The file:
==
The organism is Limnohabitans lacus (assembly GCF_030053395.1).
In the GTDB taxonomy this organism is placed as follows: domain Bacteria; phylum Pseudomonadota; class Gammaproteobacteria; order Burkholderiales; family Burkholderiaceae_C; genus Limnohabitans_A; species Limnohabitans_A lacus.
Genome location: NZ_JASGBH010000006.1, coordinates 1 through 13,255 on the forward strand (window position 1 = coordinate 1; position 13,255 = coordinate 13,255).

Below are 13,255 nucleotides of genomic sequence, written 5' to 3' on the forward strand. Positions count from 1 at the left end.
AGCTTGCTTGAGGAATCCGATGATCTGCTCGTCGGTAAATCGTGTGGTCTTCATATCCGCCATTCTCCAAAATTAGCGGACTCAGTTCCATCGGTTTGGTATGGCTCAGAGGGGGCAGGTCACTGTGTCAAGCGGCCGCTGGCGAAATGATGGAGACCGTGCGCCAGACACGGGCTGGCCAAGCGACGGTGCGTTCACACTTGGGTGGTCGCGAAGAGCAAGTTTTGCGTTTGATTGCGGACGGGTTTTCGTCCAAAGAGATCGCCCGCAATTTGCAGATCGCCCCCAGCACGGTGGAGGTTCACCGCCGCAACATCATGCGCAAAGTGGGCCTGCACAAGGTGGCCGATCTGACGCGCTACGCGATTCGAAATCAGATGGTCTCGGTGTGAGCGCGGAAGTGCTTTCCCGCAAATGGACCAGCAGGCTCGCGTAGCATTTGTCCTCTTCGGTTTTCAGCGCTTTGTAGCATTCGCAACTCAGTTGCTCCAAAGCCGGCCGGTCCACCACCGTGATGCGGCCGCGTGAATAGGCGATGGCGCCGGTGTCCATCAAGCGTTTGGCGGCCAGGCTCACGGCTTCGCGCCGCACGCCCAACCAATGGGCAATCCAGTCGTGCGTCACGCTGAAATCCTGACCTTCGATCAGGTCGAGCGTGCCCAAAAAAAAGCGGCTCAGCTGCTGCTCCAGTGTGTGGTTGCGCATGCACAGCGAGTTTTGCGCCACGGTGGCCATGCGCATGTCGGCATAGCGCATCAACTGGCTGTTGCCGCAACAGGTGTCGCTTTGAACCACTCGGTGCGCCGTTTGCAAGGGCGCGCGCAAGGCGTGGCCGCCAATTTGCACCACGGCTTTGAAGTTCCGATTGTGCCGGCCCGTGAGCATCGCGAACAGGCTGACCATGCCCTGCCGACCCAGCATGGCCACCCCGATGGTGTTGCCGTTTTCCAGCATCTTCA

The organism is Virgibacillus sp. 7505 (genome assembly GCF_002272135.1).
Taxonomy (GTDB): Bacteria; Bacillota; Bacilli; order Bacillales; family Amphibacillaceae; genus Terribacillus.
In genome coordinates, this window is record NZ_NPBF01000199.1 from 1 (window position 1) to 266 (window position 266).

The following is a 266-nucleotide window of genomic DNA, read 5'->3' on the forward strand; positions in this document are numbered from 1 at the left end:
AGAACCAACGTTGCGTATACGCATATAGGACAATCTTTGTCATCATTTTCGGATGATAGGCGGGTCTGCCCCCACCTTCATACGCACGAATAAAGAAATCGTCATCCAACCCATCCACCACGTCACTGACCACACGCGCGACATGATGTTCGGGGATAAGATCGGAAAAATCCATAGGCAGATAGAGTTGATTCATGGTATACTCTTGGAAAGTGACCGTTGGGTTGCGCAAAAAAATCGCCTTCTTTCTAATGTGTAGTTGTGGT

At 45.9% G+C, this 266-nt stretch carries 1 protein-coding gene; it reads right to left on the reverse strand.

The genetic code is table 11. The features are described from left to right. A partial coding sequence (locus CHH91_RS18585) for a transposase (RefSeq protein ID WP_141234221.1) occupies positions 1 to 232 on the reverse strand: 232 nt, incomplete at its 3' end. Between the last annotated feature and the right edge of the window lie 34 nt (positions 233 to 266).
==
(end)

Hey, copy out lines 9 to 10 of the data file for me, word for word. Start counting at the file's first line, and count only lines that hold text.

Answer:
The following is a 266-nucleotide window of genomic DNA, read 5'->3' on the forward strand; positions in this document are numbered from 1 at the left end:
AGAACCAACGTTGCGTATACGCATATAGGACAATCTTTGTCATCATTTTCGGATGATAGGCGGGTCTGCCCCCACCTTCATACGCACGAATAAAGAAATCGTCATCCAACCCATCCACCACGTCACTGACCACACGCGCGACATGATGTTCGGGGATAAGATCGGAAAAATCCATAGGCAGATAGAGTTGATTCATGGTATACTCTTGGAAAGTGACCGTTGGGTTGCGCAAAAAAATCGCCTTCTTTCTAATGTGTAGTTGTGGT